The facts are hard to ignore. Baby Boomers — those born just after World War II, between 1946 and 1964 — have reached, surpassed or are approaching the age of retirement. The U.S. Bureau of Labor and Statistics reveals that the percentage of people 55 and over has doubled in the past 20 years, a trend that is projected to continue. This means two things: One on hand, yes, more people are retiring. But on the other hand, thanks to increased life expectancy, insufficient savings and the Social Security Administration’s gradual rise of the full retirement age, many individuals are choosing to work longer.
Granted, an aging workforce can certainly mean higher labor costs for organizations. Think: salaries, health insurance, paid time off and other benefits. However, losing this large population in a short amount of time would mean losing vast amounts of valuable knowledge and experience that is difficult to recover. So, while the baby boomer generation is beginning to retire in record numbers, there is an opportunity within the trend to capitalize on all they have acquired in their long career. Let’s examine how HR and other leaders can better understand and capitalize on the value of an aging workforce to comfortably navigate The Great Retirement.
Diversity Includes Age
Diversity, equity and inclusion are buzzwords across the HR spectrum and for good reason. Bringing together the diverse perspectives and experiences of various team members’ backgrounds has proven to lead to higher organizational performance. But while we regularly talk about diversity in terms of gender, race, sexuality and disability, we aren’t often inclusive of age. In today’s tight labor market, we cannot underestimate the strength that can be found in persuading people to consider retiring later or coming back from retirement, and from embracing the memories and knowledge that they bring to the table. Regardless of your industry, employing individuals in a range of ages — as well as other forms of diversity — can be a positive influence on your organization’s short- and long-term success.
Job descriptions can often favor younger workers, even unintentionally. For instance, words like “digital native” can make some older applicants feel unqualified, and yet their institutional knowledge and experience can be just as valuable, if not more so than hard skills such as digital prowess. As older employees leave the workforce, the skills gap widens. Train your HR department and hiring managers on best practices in inclusive hiring and ensure your hiring committees represent a broad range of diversity, including ages, so that all applicants feel like they have a real opportunity to bring about meaningful change in your organization. Whenever possible, explore and share the opportunities available for the older generation to mentor younger workers. Not only does it reduce the skills gap currently prevalent in so many industries, but it also capitalizes on the value that older workers can offer.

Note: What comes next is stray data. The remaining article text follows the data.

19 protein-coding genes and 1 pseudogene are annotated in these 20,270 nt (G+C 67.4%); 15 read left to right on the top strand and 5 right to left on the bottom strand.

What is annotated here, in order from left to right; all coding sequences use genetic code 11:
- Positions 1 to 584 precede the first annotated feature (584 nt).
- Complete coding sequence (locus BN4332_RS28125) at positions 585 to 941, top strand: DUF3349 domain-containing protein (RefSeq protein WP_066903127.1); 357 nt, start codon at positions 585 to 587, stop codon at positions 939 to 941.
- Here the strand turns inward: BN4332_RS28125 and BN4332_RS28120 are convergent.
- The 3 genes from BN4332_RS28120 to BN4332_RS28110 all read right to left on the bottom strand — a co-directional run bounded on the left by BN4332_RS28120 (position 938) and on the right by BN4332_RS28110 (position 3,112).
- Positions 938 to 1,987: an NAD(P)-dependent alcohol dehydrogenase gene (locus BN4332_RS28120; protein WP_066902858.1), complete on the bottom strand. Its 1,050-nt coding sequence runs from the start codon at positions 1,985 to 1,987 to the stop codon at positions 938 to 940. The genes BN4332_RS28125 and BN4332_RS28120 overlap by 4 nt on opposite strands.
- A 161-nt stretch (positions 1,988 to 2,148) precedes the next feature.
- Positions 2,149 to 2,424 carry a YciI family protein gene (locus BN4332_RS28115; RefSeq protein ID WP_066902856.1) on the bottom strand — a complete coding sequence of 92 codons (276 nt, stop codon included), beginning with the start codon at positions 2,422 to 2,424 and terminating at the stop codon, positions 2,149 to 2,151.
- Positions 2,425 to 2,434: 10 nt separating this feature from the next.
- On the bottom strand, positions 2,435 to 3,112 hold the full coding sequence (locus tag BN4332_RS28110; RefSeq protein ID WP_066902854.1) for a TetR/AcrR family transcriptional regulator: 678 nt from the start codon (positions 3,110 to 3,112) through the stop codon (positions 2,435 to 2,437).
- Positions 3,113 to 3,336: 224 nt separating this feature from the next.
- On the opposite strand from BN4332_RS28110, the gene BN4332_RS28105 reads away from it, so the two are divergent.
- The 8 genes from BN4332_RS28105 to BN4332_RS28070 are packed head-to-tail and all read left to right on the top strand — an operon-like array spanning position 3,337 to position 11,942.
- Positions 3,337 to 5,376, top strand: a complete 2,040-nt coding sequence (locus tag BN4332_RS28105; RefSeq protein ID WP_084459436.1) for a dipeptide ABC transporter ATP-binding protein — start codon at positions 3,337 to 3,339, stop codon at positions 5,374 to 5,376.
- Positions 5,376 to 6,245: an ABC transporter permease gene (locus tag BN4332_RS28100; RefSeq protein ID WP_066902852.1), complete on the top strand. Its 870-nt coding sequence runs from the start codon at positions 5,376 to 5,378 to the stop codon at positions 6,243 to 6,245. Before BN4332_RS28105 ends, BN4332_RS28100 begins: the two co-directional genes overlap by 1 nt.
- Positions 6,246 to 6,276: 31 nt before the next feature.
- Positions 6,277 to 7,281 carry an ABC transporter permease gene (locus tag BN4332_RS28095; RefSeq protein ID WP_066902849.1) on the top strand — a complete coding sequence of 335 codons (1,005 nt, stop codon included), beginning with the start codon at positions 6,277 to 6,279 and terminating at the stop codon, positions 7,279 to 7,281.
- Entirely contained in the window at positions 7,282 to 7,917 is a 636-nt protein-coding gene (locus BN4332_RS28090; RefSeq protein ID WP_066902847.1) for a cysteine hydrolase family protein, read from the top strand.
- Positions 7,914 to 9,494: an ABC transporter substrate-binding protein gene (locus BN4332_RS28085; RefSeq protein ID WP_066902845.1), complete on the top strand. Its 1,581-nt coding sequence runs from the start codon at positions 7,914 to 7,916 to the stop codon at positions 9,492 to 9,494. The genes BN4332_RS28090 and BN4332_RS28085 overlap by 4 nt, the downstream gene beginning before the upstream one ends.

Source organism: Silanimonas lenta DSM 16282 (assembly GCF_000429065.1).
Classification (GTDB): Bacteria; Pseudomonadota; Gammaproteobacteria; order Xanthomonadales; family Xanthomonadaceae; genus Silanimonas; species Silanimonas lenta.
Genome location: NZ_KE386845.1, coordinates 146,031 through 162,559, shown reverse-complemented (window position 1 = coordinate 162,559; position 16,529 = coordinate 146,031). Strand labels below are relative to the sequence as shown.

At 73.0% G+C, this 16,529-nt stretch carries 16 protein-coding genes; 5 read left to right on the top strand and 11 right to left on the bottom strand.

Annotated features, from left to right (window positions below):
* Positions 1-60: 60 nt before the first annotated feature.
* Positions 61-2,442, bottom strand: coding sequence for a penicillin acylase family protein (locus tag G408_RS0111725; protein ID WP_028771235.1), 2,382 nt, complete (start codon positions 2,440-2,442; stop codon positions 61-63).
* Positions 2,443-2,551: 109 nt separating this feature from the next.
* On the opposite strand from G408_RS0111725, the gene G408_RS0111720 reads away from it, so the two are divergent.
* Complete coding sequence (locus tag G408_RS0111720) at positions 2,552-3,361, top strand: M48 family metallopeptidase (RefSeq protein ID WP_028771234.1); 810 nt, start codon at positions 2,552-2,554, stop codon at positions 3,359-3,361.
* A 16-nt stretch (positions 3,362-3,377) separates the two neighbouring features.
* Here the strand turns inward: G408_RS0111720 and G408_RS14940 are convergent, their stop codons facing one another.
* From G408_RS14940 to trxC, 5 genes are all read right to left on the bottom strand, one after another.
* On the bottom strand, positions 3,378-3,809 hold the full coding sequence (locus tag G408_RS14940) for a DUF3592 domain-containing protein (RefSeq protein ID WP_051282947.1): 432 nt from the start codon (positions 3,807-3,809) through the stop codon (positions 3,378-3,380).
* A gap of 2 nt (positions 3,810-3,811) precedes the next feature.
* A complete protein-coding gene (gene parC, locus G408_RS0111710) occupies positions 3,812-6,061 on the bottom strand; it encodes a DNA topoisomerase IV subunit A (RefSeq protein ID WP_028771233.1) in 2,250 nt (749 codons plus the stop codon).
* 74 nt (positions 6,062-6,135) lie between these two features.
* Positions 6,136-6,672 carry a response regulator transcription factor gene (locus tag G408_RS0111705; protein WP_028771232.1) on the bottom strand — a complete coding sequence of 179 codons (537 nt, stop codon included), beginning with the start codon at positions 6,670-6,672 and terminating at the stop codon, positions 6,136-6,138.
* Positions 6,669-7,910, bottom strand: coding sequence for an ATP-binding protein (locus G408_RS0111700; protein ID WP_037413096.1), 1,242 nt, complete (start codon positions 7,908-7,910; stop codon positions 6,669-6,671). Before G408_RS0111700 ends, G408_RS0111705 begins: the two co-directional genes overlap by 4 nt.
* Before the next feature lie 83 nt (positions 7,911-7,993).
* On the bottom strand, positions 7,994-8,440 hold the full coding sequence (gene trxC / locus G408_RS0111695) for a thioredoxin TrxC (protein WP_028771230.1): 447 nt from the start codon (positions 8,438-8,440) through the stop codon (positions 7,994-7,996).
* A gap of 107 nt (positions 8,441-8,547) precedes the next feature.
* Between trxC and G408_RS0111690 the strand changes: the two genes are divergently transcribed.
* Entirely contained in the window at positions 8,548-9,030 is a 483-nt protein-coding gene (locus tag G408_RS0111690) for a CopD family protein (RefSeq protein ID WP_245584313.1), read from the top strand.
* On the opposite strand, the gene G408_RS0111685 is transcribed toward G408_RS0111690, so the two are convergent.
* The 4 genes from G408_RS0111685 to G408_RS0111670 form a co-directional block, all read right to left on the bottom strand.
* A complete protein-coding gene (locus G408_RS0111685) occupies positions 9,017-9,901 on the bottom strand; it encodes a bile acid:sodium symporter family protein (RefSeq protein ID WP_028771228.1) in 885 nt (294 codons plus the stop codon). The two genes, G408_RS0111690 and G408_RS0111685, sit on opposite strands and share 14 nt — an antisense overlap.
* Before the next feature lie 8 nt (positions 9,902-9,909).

Older Workers are Hungry for Progression Too
According to HR Magazine, managers are overlooking older workers for training and development, wrongly assuming it’s just younger workers who are hungry for knowledge and opportunity. But with individuals living and working longer with a higher quality of life than ever before, much of the aging workforce is still eager to learn and progress their skills. Staying relevant is important to workers across generations, and providing opportunities for ongoing professional development can be key to engaging older workers eager to not just keep up with the conversation, but lead it. With so many years experience — often in a variety of roles — these workers can bring a historical perspective and understanding that younger employees simply cannot. Nurture their desire to continue evolving and your organization will reap the rewards of not only new skills, but also many decades of real-world experience.
No Link Between Age and Productivity
Eliminate this common age bias right now, because The Bureau of Labor and Statistics shares that when it comes to the question of whether age affects productivity, the answer is inconclusive. Some studies show that older workers are less productive, some show no difference between older and younger workers, and others show that older workers are more productive than their younger counterparts. What does this mean for employers? Cast a wide hiring net and implement strategies to retain the employees already in place, including best practices for managing an aging workforce. Culture plays a crucial role here; after all, one of the easiest steps to managing retention is to not unnecessarily or unwittingly lose talent in the first place.
No organization wants to suffer regretted losses. Implementing programs to accommodate and manage a “multigenerational” workforce is a must to retain employees of all ages in a tight labor market that is poised to get worse if retirement age workers are forced or encouraged out. By eliminating common age bias, re-thinking the diversity and subsequent value that older workers offer, and updating your organization’s career management initiatives to integrate lifelong learning and varied later career options, organizations can begin to find opportunity during this unique era of retirement.